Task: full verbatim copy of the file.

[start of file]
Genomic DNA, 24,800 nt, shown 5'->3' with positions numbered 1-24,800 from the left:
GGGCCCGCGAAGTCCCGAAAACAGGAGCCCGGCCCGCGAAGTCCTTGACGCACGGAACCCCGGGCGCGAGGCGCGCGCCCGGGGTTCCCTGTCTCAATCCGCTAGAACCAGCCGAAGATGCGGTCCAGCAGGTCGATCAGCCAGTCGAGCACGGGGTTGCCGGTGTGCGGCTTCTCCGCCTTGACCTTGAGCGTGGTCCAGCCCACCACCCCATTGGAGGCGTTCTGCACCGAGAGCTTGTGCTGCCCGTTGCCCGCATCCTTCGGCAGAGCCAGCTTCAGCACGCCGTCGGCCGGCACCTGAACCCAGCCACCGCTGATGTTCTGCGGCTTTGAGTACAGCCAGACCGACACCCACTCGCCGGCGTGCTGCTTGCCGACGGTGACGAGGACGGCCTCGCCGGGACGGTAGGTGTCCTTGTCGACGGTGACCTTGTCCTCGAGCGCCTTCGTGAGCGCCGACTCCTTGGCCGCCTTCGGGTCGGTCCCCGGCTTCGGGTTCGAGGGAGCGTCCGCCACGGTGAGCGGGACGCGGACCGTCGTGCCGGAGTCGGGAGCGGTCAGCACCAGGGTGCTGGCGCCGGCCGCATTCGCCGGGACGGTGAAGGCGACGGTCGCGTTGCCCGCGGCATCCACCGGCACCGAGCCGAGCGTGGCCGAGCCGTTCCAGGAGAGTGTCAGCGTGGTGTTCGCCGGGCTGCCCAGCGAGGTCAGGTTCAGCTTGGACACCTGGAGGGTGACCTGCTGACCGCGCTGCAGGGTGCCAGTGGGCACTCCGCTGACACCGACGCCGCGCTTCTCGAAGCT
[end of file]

Genomic DNA, 24,800 nt, shown 5'->3' with positions numbered 1-24,800 from the left:
GGGCCCGCGAAGTCCCGAAAACAGGAGCCCGGCCCGCGAAGTCCTTGACGCACGGAACCCCGGGCGCGAGGCGCGCGCCCGGGGTTCCCTGTCTCAATCCGCTAGAACCAGCCGAAGATGCGGTCCAGCAGGTCGATCAGCCAGTCGAGCACGGGGTTGCCGGTGTGCGGCTTCTCCGCCTTGACCTTGAGCGTGGTCCAGCCCACCACCCCATTGGAGGCGTTCTGCACCGAGAGCTTGTGCTGCCCGTTGCCCGCATCCTTCGGCAGAGCCAGCTTCAGCACGCCGTCGGCCGGCACCTGAACCCAGCCACCGCTGATGTTCTGCGGCTTTGAGTACAGCCAGACCGACACCCACTCGCCGGCGTGCTGCTTGCCGACGGTGACGAGGACGGCCTCGCCGGGACGGTAGGTGTCCTTGTCGACGGTGACCTTGTCCTCGAGCGCCTTCGTGAGCGCCGACTCCTTGGCCGCCTTCGGGTCGGTCCCCGGCTTCGGGTTCGAGGGAGCGTCCGCCACGGTGAGCGGGACGCGGACCGTCGTGCCGGAGTCGGGAGCGGTCAGCACCAGGGTGCTGGCGCCGGCCGCATTCGCCGGGACGGTGAAGGCGACGGTCGCGTTGCCCGCGGCATCCACCGGCACCGAGCCGAGCGTGGCCGAGCCGTTCCAGGAGAGTGTCAGCGTGGTGTTCGCCGGGCTGCCCAGCGAGGTCAGGTTCAGCTTGGACACCTGGAGGGTGACCTGCTGACCGCGCTGCAGGGTGCCAGTGGGCACTCCGCTGACACCGACGCCGCGCTTCTCGAAGCT